Truth of adage from 'Slate' & Testing new add-on tool Yoono
I just added this unknown orchid for some oomph because this article looks so plain otherwise. The orchid is the first of a spray of flowers with 25 or more blooms. The flower is about the size of large peach pith.
Adages often contain a grain of truth but are some of them just factoids?
From Wikipedia 'An adage (pronounced /ˈædɪdʒ/), or adagium (Latin), is a short but memorable saying that holds some important fact of experience that is considered true by many people, or that has gained some credibility through its long use. It often involves a planning failure such as "don't count your chickens before they hatch" or "don't burn bridges behind you." '
From Wikipedia...factoids...'Oxford English Dictionary as "something which becomes accepted as fact, although it may not be true", namely a speculation or an assumption.'
I was browsing through Slate Magazine and came across this article: Do April Showers Bring May Flowers? Well it depends upon the flower and many other factors.
"But do April showers really bring May flowers?
No more so than showers in May or September. Exactly which rainy period has the biggest effect on growth depends on whether you're looking at perennials or annuals."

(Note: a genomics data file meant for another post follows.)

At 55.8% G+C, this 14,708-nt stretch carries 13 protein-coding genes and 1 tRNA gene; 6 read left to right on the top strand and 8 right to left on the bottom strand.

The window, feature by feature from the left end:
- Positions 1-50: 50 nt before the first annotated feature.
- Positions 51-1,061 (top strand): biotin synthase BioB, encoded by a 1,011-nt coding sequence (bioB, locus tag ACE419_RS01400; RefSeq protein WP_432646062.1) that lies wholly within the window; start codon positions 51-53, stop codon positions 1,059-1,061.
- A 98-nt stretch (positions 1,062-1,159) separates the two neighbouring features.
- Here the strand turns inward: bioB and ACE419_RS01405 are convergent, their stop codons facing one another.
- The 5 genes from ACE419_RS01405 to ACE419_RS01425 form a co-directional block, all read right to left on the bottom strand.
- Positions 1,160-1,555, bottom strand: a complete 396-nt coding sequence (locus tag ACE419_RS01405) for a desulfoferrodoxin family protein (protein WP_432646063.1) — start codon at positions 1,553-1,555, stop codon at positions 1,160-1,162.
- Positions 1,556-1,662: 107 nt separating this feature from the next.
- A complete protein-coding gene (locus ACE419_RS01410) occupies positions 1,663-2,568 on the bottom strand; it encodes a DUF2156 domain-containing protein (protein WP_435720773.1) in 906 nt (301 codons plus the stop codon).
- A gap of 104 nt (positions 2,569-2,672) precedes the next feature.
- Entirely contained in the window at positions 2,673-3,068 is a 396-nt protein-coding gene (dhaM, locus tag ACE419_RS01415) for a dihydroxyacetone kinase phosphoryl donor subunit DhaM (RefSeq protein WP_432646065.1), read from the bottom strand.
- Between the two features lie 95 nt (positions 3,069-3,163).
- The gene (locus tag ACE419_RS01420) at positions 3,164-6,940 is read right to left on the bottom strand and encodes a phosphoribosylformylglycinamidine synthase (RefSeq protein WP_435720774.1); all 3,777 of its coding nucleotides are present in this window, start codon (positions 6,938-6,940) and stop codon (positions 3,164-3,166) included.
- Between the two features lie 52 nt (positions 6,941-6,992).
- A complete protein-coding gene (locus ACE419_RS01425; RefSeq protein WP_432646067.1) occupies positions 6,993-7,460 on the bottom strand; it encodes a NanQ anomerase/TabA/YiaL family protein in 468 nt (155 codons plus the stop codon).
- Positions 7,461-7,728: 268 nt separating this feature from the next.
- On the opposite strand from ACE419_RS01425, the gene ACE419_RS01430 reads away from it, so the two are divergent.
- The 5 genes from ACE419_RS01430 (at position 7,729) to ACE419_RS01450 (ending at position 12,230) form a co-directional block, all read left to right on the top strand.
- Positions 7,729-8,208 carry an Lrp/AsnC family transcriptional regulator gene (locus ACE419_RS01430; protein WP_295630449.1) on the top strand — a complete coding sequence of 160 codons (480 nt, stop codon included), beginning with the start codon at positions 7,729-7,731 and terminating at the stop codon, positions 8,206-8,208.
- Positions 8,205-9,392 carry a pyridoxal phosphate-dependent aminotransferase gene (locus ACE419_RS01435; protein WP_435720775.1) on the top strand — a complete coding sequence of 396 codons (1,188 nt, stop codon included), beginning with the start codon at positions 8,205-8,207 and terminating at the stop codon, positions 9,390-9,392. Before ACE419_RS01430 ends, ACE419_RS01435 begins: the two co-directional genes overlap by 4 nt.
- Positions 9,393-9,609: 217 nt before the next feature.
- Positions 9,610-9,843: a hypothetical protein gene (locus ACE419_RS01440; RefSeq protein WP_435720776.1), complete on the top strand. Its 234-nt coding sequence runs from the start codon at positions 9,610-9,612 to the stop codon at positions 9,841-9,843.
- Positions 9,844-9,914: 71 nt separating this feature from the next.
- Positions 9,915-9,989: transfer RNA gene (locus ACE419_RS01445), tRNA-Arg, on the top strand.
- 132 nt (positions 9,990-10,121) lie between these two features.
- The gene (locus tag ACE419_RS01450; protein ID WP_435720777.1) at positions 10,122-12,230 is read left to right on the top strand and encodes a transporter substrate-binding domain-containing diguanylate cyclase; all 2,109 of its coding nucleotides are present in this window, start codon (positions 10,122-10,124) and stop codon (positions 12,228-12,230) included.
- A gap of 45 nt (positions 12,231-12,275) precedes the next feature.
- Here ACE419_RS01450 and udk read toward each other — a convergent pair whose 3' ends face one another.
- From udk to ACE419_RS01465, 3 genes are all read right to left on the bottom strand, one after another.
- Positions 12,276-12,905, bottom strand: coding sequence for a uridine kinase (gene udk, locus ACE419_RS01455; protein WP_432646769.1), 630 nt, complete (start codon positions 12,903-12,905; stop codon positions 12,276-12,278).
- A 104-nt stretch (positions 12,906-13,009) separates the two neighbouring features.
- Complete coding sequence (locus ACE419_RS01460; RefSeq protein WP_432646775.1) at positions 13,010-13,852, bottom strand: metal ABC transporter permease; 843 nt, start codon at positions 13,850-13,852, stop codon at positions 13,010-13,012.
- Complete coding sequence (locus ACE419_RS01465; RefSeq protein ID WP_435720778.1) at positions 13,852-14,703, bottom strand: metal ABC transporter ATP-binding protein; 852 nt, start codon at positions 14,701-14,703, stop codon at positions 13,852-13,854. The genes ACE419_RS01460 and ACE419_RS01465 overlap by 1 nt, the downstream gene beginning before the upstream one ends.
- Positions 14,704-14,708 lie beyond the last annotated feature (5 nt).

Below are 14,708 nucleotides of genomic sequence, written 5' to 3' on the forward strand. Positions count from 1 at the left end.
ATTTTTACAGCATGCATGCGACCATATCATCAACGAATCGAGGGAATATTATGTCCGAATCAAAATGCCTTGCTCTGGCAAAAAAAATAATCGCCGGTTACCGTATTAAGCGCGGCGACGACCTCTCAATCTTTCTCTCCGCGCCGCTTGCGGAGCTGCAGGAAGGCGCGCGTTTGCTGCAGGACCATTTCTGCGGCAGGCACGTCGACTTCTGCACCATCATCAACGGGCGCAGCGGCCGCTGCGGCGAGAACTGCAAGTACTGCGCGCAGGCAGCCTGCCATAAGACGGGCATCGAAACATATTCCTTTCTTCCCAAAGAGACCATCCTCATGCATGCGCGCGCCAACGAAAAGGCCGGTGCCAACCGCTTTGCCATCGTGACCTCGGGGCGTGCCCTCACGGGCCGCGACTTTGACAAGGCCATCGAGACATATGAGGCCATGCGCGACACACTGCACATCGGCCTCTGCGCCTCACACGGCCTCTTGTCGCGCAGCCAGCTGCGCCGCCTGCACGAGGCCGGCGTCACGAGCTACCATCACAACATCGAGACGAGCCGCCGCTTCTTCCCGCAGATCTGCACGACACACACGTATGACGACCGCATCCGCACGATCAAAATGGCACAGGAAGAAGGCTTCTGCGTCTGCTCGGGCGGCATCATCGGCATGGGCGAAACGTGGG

"Regardless of when the perennials bloom, the rainfall of the previous month isn't that relevant."
"Whatever effect April's showers do have on May flowers tends to be negative. Too much rain while the plants are blossoming makes them more susceptible to diseases like Botrytis blight, which causes buds to shrivel before they open."
"For annuals, which are the flowers that must be replanted every year, lifespan and growth are influenced by the rainfall in the months immediately after they're planted, not the month before."
"The one place where April showers would truly bring May flowers is the desert."
So it appears the truthfulness of an adage depends of many variables...at least for this one.
These are excerpts from the article. Go to the Slate link to read the full story.
I tried to clip, save and copy the Slate webpage using Yoono the add on tool for FireFox and Internet Explorer. I watched the Yoono YouTube tutorial on how to use the Buzzit clip and save tool to save and post articles from the Web to your blog. I tried to use it to post this article and even if I got a message that said I successfully posted the Buzzit to my blog but it didn't show up. A great disappointment and many minutes of lost time downloading and reading the how to. I guess I'll give it another shot since I've already invested so much time in learning about it.